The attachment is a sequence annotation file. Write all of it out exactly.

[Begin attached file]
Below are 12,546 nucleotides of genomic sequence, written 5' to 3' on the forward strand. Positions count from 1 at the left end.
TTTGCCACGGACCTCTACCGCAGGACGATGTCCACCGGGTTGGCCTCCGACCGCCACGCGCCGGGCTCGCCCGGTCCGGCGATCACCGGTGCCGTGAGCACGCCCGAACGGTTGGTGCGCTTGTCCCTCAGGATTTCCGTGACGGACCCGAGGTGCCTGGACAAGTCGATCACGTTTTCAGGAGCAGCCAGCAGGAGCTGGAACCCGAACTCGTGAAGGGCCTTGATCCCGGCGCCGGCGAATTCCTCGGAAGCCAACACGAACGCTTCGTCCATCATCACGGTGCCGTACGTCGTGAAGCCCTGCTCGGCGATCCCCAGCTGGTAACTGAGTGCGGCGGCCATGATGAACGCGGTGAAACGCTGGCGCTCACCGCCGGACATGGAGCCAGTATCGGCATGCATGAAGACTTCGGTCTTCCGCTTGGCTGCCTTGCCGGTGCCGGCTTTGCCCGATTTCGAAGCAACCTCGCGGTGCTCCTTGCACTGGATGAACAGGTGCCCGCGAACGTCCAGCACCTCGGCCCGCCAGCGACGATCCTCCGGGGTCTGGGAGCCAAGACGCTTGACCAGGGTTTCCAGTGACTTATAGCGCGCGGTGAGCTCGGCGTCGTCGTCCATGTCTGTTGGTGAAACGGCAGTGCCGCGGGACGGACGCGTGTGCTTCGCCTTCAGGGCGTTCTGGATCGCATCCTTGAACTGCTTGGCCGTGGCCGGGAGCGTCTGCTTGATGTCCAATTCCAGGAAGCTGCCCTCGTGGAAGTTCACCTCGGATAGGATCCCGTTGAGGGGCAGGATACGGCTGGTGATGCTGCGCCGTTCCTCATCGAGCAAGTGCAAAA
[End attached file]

Below are 12,546 nucleotides of genomic sequence, written 5' to 3' on the forward strand. Positions count from 1 at the left end.
TTTGCCACGGACCTCTACCGCAGGACGATGTCCACCGGGTTGGCCTCCGACCGCCACGCGCCGGGCTCGCCCGGTCCGGCGATCACCGGTGCCGTGAGCACGCCCGAACGGTTGGTGCGCTTGTCCCTCAGGATTTCCGTGACGGACCCGAGGTGCCTGGACAAGTCGATCACGTTTTCAGGAGCAGCCAGCAGGAGCTGGAACCCGAACTCGTGAAGGGCCTTGATCCCGGCGCCGGCGAATTCCTCGGAAGCCAACACGAACGCTTCGTCCATCATCACGGTGCCGTACGTCGTGAAGCCCTGCTCGGCGATCCCCAGCTGGTAACTGAGTGCGGCGGCCATGATGAACGCGGTGAAACGCTGGCGCTCACCGCCGGACATGGAGCCAGTATCGGCATGCATGAAGACTTCGGTCTTCCGCTTGGCTGCCTTGCCGGTGCCGGCTTTGCCCGATTTCGAAGCAACCTCGCGGTGCTCCTTGCACTGGATGAACAGGTGCCCGCGAACGTCCAGCACCTCGGCCCGCCAGCGACGATCCTCCGGGGTCTGGGAGCCAAGACGCTTGACCAGGGTTTCCAGTGACTTATAGCGCGCGGTGAGCTCGGCGTCGTCGTCCATGTCTGTTGGTGAAACGGCAGTGCCGCGGGACGGACGCGTGTGCTTCGCCTTCAGGGCGTTCTGGATCGCATCCTTGAACTGCTTGGCCGTGGCCGGGAGCGTCTGCTTGATGTCCAATTCCAGGAAGCTGCCCTCGTGGAAGTTCACCTCGGATAGGATCCCGTTGAGGGGCAGGATACGGCTGGTGATGCTGCGCCGTTCCTCATCGAGCAAGTGCAAAA